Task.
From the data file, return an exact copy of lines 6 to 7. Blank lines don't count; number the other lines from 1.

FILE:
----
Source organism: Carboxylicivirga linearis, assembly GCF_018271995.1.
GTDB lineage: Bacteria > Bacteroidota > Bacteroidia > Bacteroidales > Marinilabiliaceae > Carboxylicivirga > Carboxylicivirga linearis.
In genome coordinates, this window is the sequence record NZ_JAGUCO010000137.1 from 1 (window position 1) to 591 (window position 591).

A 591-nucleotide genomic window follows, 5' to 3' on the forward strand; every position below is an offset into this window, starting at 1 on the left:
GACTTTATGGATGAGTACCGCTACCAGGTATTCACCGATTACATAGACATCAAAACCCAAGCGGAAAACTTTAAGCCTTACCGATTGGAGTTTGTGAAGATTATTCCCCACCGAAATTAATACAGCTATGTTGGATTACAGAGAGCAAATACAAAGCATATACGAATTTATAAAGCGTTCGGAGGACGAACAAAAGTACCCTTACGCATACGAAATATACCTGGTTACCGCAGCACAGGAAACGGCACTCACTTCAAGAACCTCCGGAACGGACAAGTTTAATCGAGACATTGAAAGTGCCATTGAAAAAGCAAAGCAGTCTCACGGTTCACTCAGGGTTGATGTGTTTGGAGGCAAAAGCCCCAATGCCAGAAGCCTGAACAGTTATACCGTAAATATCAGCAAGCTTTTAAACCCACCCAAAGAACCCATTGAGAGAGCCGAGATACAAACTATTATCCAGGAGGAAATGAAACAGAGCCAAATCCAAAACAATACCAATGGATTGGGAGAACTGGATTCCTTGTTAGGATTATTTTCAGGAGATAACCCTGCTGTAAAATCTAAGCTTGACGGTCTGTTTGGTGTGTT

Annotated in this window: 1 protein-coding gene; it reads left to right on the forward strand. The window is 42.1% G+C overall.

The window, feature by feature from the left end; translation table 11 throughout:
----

Annotated in this window: 1 protein-coding gene; it reads left to right on the forward strand. The window is 42.1% G+C overall.

The window, feature by feature from the left end; translation table 11 throughout: